Definitions, Causes, and Types of Blindness

Retinopathy is a complication that sometimes occurs as a result of diabetes. Chemical and vascular changes within the eye cause normally healthy blood vessels to become weak and leaky. Hemorrhages may occur, and the eye may grow new vessels in an effort to maintain a healthy blood supply. Most individuals experience little or no discomfort, but may notice a decrease or impairment in their vision. Laser treatments are usually performed to cauterize the abnormal blood vessels. Individuals are monitored carefully for any additional vascular changes. Retinopathy is the leading cause of new blindness. Early diagnosis is critical in preventing vision loss in people with diabetes.

This degenerative disease affects the macula of the eye, which controls central vision. Individuals will usually notice a blind spot. Although most retain some functional vision, some people experience total vision loss. Although this disease is most common in older people (MD is the leading cause of blindness in those over 55) anyone can get it. There is currently no cure for this disease. Individuals are taught, with the assistance of magnification, to use their peripheral vision for detail work (e.g. reading, sewing), normally performed with central vision.

Glaucoma occurs when the pressure within the eye increases, causing damage to the optic nerve. The optic nerve, located in the back of the eye, is the main nerve to the eye. In most cases, the person does not experience discomfort, but will notice a decrease in peripheral and night vision. Treatment usually consists of either medication or surgery to decrease pressure. The person's remaining vision is usually saved, although whatever vision has been lost generally cannot be restored.

The lens of the eye, which focuses light onto the retina, is located behind the pupil. Cataracts are formed when the normally clear lens becomes clouded. Cataracts are generally removed surgically and replaced with an artificial lens, contact lenses or glasses. In an otherwise healthy eye, cataract surgery is usually successful, and individuals regain most of the lost vision.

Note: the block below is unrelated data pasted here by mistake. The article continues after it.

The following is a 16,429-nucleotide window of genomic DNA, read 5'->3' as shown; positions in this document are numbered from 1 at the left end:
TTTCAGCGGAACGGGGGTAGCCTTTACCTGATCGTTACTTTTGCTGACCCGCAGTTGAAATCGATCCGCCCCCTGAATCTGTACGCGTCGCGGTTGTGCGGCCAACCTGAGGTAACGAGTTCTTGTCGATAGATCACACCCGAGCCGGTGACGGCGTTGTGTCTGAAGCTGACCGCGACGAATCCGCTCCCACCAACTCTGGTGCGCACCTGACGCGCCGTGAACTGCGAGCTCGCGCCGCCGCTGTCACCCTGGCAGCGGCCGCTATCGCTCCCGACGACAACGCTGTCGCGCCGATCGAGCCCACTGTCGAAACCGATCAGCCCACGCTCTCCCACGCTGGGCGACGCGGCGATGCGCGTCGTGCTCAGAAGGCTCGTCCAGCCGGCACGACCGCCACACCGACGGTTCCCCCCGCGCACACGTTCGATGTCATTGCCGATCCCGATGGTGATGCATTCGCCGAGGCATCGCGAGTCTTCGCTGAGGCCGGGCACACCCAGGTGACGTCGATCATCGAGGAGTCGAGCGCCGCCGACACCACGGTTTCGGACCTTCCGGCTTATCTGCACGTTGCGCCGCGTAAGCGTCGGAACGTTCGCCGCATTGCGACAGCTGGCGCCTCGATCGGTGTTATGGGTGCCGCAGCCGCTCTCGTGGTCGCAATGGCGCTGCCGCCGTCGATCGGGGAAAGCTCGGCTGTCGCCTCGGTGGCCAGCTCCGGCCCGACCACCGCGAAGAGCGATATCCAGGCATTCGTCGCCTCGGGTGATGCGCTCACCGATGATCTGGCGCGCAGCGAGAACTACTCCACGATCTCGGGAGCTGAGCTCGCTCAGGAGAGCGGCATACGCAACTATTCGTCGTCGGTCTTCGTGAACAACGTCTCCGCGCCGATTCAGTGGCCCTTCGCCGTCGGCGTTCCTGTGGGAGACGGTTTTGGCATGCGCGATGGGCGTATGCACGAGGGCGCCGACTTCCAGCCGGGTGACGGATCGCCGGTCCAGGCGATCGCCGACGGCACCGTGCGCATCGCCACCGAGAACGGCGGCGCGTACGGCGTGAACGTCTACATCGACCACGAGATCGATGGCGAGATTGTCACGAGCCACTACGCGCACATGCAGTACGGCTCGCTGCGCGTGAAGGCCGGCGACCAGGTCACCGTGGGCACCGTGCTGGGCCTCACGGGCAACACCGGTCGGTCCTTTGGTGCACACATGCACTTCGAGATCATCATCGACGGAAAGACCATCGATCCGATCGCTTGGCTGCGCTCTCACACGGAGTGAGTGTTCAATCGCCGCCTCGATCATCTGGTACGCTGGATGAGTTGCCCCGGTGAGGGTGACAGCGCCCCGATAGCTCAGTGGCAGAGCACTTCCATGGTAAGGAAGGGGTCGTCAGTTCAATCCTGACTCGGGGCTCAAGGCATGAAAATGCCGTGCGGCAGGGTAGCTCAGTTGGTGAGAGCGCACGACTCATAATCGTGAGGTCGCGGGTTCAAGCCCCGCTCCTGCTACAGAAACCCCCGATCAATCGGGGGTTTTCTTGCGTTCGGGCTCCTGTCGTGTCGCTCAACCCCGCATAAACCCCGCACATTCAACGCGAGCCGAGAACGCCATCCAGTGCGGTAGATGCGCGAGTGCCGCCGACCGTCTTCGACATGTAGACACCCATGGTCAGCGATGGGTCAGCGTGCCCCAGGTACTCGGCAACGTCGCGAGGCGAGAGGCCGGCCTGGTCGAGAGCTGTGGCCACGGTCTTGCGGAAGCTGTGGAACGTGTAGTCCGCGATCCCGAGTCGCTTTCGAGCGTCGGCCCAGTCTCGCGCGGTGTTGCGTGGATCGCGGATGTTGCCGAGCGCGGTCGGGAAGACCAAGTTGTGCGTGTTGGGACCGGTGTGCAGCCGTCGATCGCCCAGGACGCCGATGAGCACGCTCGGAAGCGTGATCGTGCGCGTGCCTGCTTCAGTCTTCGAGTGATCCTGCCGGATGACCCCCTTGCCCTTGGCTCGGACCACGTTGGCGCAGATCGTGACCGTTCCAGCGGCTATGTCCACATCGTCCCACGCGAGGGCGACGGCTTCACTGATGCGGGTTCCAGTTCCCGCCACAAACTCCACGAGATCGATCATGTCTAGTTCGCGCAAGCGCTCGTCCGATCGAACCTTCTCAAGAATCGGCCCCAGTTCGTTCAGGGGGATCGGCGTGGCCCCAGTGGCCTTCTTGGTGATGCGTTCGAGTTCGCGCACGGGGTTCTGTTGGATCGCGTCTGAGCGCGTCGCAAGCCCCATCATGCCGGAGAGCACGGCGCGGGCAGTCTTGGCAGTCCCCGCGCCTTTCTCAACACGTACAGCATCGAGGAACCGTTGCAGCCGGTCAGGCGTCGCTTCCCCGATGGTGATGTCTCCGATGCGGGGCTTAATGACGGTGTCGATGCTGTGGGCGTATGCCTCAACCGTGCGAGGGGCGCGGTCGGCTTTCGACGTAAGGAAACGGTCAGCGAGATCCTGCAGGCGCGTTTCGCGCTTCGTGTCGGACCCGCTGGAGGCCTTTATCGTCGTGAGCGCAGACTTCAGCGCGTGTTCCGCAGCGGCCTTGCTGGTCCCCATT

The retina is a thin membrane which lines the back of the eye and acts as a kind of "movie screen". This is where the image or picture is formed and is then transmitted to the brain for interpretation. If the retina is detached, no image is "seen". The detachment can be partial or total. Detachment can occur in a variety of ways, but most commonly happens through trauma or accident. Re-attachment is performed surgically, usually on an outpatient basis. In most cases, in an otherwise healthy eye, full vision is restored.

This hereditary disease affects the retina of the eye. Usually diagnosed in childhood or early adolescence, the disease typically impairs peripheral and night vision, leaving the person with tunnel vision. Some individuals may retain limited vision for years, while others will experience total vision loss. There is currently no cure for this disease.

In order to help premature babies survive, medical intervention sometimes includes administering high levels of oxygen through their incubators. These high levels can affect vision. Formerly known as retrolental fibroplasia (RLF), the etiology of this disease is still unclear.